Do we have to work for joy when we’re older? When experience has returned to us too many signs and signals of joylessness, grief, broken trust, the weight of responsibility? When we’ve become analytical, accustomed to living our lives from outside ourselves as well as inside ourselves?
Is joy even something you can work for? Or is its essence spontaneous, intuitive, magical?
My guess is that we can draw joy nearer, draw its possibility nearer, through conscious effort; but we can’t command it, no more than we can command grace, or trust, or love. To witness its vivid, effortless expression is such a gift.
I miss Suzi. I mourn that she was never able to relax fully, except when asleep, that although her trust in humans grew during the 6+ years she spent with us, her experiences before we knew her had done intractable damage. I’m glad to have a puppy upon whom only love will be poured; even while I mourn for all the Suzis of the world who have had their joy blotted and extinguished by cruelty and abuse. It was a hard task looking after two rescued dogs; I wasn’t up to the task again, so soon. So we start again with a puppy instead.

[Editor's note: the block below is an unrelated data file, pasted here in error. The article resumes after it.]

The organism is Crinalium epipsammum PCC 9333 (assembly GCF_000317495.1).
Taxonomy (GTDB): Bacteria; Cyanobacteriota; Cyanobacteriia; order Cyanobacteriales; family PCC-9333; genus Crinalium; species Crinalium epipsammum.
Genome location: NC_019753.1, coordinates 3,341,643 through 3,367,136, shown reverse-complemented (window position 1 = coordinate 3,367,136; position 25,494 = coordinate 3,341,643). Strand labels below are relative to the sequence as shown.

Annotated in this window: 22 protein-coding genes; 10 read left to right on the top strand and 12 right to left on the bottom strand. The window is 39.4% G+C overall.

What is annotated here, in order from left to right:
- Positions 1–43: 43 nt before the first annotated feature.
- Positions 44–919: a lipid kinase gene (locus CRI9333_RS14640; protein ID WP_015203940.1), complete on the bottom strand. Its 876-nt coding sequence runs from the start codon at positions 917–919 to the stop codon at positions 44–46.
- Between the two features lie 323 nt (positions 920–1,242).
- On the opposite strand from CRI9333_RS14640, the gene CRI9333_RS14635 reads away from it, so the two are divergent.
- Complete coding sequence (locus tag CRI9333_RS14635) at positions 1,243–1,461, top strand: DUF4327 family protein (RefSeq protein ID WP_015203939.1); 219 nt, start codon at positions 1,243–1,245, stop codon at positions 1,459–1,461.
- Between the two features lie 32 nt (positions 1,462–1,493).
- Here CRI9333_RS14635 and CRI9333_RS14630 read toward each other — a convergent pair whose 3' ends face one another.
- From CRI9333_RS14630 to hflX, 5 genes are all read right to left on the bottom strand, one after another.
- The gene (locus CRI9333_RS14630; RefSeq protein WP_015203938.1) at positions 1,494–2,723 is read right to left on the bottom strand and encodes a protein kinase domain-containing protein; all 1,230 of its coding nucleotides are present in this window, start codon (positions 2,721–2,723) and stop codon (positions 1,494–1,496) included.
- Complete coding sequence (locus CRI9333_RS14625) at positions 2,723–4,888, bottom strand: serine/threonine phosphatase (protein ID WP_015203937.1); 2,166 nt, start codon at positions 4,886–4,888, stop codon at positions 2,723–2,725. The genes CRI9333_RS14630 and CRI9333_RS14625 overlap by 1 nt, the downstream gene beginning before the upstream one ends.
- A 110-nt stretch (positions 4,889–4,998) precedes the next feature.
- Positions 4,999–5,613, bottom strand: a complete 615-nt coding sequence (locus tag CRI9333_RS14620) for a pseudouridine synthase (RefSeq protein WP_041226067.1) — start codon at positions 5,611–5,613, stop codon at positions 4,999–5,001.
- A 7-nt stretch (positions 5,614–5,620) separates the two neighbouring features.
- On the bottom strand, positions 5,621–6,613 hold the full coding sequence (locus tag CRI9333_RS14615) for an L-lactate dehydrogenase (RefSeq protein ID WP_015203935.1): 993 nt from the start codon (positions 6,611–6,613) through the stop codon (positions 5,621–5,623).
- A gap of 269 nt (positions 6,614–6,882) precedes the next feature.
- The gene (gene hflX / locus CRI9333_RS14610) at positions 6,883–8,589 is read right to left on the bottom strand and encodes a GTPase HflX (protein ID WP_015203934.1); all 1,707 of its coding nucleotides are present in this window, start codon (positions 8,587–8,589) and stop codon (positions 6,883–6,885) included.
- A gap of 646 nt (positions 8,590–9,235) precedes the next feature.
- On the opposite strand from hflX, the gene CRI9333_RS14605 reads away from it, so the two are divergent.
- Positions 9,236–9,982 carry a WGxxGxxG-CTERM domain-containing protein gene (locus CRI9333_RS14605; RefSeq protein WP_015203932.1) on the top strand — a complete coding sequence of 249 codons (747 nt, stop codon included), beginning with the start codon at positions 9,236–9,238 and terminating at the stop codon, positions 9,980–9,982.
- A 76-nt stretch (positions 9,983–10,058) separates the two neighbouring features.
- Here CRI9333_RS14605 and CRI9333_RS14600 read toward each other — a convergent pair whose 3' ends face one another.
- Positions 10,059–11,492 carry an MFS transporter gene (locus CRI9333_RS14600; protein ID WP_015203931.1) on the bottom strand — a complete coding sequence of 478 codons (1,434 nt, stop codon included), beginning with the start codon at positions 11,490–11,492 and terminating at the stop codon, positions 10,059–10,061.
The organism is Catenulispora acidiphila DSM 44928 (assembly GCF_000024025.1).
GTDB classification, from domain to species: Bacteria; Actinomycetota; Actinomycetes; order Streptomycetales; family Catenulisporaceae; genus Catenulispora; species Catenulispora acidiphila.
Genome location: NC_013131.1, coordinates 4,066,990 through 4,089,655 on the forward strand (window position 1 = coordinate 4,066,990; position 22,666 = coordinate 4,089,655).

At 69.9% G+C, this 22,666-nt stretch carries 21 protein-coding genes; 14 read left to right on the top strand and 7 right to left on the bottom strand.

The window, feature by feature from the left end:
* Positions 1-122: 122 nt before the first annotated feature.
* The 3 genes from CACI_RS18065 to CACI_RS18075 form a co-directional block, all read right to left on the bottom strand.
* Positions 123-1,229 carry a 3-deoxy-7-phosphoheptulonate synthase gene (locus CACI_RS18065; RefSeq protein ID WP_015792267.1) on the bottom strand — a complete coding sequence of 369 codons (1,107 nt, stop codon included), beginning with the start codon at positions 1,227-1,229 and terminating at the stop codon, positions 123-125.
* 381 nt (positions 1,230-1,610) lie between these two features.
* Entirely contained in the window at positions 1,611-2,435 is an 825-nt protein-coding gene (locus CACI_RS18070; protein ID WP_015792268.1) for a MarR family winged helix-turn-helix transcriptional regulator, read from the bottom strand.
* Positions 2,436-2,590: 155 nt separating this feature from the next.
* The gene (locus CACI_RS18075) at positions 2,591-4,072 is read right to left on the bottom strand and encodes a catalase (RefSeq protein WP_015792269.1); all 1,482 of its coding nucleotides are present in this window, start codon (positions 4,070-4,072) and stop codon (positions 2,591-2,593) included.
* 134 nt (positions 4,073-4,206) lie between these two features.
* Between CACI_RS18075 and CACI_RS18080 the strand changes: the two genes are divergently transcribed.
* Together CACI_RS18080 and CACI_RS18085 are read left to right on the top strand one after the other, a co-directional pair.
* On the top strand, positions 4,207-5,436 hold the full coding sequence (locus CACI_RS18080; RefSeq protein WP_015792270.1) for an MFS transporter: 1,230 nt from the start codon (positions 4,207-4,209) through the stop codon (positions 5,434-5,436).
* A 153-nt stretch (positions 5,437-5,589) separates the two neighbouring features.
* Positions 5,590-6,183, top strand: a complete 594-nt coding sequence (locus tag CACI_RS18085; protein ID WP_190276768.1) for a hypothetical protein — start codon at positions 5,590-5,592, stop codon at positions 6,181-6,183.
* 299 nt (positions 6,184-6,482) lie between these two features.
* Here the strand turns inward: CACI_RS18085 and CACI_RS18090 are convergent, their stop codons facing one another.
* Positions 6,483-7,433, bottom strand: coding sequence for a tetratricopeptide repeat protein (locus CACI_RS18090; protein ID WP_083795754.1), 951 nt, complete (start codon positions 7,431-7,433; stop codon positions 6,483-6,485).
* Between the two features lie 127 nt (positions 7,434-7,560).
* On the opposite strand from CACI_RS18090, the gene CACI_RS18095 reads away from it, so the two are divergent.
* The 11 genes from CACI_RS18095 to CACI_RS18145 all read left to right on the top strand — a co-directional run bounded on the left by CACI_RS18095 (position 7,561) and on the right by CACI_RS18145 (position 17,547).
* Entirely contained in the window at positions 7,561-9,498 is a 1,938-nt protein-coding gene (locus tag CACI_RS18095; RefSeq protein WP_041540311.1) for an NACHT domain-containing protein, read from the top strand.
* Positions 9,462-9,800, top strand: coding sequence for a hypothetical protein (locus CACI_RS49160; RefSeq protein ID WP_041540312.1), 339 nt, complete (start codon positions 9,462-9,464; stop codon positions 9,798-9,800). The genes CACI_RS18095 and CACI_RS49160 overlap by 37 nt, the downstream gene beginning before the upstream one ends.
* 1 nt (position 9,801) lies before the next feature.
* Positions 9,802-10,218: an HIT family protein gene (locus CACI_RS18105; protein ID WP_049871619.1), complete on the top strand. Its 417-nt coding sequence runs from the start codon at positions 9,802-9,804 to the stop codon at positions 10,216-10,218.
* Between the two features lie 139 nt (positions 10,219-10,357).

Give/receive. Maybe my spirit needs to receive joy, witness joy, in order to be able to give joy/give with joy.
Thanksgiving weekend in Canada.
I’m in the midst of a number of fraught and challenging decisions, with an ever-evolving to-do list related to teaching, career, writing life, family, responsibilities, volunteer work, and deadlines, and the phrase “there’s a lot on my mind” resonates strongly.
I seem to imagine, at some amorphous foggy point in the very near future — say, tomorrow — having the time and space to sit quietly and just think. To relax. To read for pleasure. And of course, to write in that exploratory, gathering, joyful fashion that is required of any early-stage major undertaking.
In my imagination, this foggy and amorphous future point, this tomorrow, is an actual space, a spacious space, wide open and clear, unclouded, with huge horizons and no clutter.